Paul Gessing is president of New Mexico’s Rio Grande Foundation, which promotes limited government, economic freedom and individual responsibility. He warns lawmakers that eliminating tax credits may not help heal the state’s budget woes.
Eliminating tax credits won’t eliminate deficit
With a $400 million budget deficit facing lawmakers when they return to Santa Fe, the 100-plus tax credits and deductions the state offers have justifiably come under greater scrutiny. While we applaud the increased concern over New Mexico’s fiscal condition, there are a few important points to keep in mind.
First and foremost, while the Tax and Revenue department lists the film subsidy as a “tax credit,” this is a misnomer that can lead to poor policy decisions. The full spreadsheet of credits, exemptions, and deductions is available on our website at:
The film “credit” provides a 25 percent rebate on each dollar the film industry spends in the state. In FY 2009, this amounted to a $76 million outlay while in FY 2010, the total expenditure was approximately $66 million. This wealth transfer is inherently inefficient and should be considered for elimination.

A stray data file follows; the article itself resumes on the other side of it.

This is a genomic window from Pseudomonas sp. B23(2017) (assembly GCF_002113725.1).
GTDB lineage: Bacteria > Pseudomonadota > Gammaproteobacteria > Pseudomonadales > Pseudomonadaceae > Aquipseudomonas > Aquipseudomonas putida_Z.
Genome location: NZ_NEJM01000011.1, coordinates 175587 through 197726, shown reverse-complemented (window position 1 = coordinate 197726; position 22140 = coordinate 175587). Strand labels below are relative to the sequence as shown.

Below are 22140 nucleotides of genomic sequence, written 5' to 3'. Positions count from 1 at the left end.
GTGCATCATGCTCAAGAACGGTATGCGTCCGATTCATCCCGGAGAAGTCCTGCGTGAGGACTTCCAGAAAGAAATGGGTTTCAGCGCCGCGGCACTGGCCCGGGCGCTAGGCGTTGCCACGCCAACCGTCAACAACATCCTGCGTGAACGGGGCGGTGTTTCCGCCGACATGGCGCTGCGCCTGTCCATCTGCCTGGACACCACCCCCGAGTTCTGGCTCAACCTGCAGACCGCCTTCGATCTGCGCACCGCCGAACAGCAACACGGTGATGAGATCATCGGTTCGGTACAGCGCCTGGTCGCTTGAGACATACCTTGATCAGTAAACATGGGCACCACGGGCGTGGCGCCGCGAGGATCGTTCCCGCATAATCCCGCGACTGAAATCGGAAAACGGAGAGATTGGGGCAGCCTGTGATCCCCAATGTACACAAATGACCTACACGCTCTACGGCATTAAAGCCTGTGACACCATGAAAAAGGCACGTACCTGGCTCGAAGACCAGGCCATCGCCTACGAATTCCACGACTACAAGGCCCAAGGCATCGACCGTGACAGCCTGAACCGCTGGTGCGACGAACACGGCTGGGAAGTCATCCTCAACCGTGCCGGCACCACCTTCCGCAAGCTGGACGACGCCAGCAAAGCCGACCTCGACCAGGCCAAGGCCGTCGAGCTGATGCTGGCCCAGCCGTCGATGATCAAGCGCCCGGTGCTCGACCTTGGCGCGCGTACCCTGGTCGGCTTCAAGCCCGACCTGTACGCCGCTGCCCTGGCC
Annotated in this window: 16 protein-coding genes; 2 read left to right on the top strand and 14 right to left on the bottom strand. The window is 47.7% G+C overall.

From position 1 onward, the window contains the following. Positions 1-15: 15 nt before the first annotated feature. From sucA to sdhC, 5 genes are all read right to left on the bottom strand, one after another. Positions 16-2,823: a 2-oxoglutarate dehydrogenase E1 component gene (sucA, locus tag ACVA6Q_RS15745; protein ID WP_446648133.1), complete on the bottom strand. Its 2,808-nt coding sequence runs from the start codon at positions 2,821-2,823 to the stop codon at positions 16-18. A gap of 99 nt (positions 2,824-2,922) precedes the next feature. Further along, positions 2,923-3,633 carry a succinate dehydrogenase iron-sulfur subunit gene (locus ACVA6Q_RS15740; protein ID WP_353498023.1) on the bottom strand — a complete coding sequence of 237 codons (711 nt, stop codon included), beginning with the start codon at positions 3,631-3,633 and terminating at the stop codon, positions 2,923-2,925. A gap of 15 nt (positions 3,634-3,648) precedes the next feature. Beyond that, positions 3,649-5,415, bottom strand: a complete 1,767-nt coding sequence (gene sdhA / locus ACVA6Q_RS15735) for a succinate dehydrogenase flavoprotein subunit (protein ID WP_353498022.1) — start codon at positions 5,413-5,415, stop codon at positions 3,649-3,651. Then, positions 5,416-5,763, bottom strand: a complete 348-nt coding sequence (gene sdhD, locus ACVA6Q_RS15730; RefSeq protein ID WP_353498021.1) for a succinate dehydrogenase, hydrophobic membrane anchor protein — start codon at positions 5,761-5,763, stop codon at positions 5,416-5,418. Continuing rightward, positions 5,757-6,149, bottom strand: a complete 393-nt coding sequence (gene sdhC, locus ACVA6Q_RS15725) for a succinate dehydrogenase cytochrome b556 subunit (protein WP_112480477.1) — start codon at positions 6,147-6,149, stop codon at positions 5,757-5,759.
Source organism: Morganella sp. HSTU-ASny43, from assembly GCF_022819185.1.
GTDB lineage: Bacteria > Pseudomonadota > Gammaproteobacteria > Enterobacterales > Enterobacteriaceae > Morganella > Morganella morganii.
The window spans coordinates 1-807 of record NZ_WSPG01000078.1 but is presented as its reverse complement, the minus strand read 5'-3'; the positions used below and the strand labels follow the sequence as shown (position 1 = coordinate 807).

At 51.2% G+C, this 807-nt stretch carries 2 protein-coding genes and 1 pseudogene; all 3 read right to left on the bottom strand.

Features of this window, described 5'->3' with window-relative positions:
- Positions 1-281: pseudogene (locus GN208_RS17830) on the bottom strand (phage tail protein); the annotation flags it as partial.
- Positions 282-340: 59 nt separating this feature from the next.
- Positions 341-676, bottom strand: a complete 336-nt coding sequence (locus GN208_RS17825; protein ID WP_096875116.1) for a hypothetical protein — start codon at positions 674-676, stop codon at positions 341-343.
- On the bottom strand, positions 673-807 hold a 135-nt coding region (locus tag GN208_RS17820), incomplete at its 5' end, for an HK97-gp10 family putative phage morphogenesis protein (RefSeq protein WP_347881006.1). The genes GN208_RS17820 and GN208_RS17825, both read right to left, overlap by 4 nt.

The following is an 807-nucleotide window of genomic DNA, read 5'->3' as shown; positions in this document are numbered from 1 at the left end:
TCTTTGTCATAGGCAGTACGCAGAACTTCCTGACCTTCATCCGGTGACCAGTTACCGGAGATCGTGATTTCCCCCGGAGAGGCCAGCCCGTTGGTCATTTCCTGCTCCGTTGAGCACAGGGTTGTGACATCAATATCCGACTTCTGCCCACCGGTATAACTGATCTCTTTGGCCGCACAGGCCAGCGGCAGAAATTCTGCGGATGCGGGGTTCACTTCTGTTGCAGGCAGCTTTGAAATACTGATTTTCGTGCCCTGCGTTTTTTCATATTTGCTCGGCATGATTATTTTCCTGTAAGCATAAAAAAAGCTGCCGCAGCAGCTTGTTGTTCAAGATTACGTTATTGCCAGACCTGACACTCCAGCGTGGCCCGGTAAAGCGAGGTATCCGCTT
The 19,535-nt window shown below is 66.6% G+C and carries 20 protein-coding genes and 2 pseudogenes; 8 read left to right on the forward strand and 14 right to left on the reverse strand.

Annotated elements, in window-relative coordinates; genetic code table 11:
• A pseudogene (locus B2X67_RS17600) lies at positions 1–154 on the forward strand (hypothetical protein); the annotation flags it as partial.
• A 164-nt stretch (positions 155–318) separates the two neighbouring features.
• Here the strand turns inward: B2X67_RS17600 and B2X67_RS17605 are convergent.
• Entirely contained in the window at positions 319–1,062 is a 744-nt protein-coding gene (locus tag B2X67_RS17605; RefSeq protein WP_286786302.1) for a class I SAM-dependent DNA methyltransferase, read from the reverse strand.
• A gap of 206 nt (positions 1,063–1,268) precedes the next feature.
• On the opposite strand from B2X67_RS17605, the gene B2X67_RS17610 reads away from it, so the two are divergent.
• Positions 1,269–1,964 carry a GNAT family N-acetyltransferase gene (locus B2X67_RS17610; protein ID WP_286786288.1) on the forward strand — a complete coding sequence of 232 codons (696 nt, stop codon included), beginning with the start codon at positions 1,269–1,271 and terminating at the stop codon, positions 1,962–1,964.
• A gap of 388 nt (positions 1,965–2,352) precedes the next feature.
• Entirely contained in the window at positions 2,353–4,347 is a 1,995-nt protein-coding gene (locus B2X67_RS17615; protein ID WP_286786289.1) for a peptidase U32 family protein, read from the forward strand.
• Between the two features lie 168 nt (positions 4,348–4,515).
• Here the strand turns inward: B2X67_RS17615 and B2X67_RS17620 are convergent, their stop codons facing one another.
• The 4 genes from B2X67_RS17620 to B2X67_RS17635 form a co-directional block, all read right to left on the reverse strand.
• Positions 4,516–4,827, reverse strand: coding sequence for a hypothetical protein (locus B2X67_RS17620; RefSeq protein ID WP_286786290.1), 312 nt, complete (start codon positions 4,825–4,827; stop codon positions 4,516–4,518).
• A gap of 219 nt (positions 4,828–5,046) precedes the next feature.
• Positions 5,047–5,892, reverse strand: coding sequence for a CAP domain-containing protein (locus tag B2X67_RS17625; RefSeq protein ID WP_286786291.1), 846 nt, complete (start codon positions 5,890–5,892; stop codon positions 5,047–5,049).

The rest of the tax credits and deductions involve people or businesses not paying taxes on activities that would otherwise have been taxed. From both an economic and moral perspective, the film subsidy is far different than a credit or deduction. Transferring money from one taxpayer to another is far different than simply allowing a taxpayer to hold onto his or her own money.
The other thing to keep in mind is that eliminating tax credits and deductions is inherently a tax increase. Also, tax credits and exemptions are often used to alleviate inherent inefficiencies found in New Mexico’s tax system.
Approximately half the exemptions and deductions (including some of the largest ones) apply to New Mexico’s mineral and other extraction industries. Any efforts to raise revenue by taxing those industries will make our state less attractive to those who do business in the state and employ thousands of New Mexicans and pay millions and even billions of dollars in taxes to the state annually.